At the dawn of the 20th Century, immigrant entrepreneur Carl Laemmle looks to cash in on America's growing fascination with moving pictures; but as he starts to build an industry, he comes up against a powerful cartel headed by Thomas Edison.
Edison's stranglehold on the moving picture industry forces Laemmle and his band of renegade filmmakers to flee to Cuba, but not before he signs a promising young actress named Mary Pickford.
To outdo his rivals, Laemmle builds a massive film factory in Hollywood called Universal City.
As Hollywood goes from a dusty farm town to a bustling metropolis, the balance of power shifts in favor of the stars; titans like Paramount's Zukor are now forced to pay huge contracts to top actors to keep them happy.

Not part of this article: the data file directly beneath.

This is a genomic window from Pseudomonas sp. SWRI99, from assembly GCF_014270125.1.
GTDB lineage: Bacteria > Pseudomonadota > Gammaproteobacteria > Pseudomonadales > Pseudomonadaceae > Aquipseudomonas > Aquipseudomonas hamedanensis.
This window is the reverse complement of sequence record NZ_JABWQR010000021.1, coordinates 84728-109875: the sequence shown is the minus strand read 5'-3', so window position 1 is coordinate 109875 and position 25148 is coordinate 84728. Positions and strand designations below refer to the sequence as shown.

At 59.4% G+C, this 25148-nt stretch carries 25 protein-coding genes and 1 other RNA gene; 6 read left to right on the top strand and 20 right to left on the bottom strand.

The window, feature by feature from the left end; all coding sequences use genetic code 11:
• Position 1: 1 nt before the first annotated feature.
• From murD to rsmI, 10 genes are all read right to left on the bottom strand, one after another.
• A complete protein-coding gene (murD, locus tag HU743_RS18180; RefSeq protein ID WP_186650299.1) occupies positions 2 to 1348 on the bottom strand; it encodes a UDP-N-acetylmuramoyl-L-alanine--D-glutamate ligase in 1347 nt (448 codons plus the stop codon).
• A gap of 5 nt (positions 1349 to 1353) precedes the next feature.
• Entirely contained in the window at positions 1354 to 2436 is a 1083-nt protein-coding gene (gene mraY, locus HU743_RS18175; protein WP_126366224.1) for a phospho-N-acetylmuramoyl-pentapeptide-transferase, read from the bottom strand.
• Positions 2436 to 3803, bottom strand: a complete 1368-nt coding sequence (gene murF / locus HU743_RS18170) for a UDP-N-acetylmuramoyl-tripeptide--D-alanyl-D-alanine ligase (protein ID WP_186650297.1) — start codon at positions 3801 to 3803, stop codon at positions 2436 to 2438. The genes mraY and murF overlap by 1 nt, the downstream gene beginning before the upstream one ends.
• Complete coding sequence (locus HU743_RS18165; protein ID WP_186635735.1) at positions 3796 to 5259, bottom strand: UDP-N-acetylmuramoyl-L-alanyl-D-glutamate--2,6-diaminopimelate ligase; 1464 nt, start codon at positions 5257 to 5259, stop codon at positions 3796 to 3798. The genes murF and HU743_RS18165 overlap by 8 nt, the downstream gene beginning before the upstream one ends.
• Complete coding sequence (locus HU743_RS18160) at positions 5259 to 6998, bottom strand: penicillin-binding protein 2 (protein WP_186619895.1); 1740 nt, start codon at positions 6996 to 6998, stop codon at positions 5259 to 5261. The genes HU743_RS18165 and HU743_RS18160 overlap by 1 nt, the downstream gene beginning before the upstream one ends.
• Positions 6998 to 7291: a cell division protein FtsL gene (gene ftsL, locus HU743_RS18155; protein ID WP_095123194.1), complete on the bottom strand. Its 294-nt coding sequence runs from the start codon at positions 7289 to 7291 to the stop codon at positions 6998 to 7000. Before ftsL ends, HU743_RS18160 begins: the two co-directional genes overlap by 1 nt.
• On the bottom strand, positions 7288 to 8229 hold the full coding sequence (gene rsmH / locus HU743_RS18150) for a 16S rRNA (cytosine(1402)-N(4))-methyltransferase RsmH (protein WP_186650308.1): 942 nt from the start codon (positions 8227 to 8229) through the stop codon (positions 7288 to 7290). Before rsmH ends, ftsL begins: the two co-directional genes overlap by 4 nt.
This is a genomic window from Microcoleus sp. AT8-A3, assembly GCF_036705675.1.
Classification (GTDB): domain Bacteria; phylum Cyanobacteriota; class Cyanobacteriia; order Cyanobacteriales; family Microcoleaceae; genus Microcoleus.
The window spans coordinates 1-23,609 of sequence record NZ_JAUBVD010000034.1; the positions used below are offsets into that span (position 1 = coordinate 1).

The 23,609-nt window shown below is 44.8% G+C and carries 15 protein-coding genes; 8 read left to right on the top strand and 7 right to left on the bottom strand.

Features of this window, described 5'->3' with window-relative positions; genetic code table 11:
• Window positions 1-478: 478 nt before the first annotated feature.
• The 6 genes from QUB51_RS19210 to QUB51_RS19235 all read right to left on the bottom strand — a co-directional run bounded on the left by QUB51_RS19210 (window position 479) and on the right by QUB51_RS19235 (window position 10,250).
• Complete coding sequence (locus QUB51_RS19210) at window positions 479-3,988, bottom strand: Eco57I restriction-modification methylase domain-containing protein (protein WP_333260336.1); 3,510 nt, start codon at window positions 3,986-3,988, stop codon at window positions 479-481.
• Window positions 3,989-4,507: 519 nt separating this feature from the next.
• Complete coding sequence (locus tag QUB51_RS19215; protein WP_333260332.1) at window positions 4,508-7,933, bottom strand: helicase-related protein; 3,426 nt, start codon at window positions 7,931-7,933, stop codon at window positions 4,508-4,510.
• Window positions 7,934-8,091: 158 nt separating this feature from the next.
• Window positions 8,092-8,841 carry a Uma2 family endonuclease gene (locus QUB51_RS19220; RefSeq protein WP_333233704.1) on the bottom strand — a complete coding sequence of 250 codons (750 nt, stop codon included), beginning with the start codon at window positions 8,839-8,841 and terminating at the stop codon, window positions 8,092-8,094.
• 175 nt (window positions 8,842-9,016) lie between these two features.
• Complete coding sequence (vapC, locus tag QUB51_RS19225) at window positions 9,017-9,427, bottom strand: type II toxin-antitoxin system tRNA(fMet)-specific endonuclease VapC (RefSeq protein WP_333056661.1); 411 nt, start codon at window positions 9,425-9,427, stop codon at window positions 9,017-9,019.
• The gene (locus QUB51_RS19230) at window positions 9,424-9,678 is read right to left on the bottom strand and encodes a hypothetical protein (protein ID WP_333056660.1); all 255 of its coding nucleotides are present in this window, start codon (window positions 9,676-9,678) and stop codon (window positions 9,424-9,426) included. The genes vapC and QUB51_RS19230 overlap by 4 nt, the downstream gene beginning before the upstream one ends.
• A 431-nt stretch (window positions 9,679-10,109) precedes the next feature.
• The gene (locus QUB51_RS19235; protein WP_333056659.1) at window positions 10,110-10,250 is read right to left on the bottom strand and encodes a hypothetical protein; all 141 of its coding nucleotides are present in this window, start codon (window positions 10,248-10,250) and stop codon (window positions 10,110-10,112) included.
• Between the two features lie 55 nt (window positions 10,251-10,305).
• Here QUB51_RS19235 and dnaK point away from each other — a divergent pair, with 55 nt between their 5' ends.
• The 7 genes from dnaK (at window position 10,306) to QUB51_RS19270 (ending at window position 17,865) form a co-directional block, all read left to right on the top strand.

By 1925, Zukor's Paramount Pictures, Laemmle's Universal Pictures, and Mayer's MGM are some of the most profitable businesses in the country.
The Warners' film "The Jazz Singer" proves to the world that "talkies" are here to stay.
James M. Reilly
Eve Leo Fox
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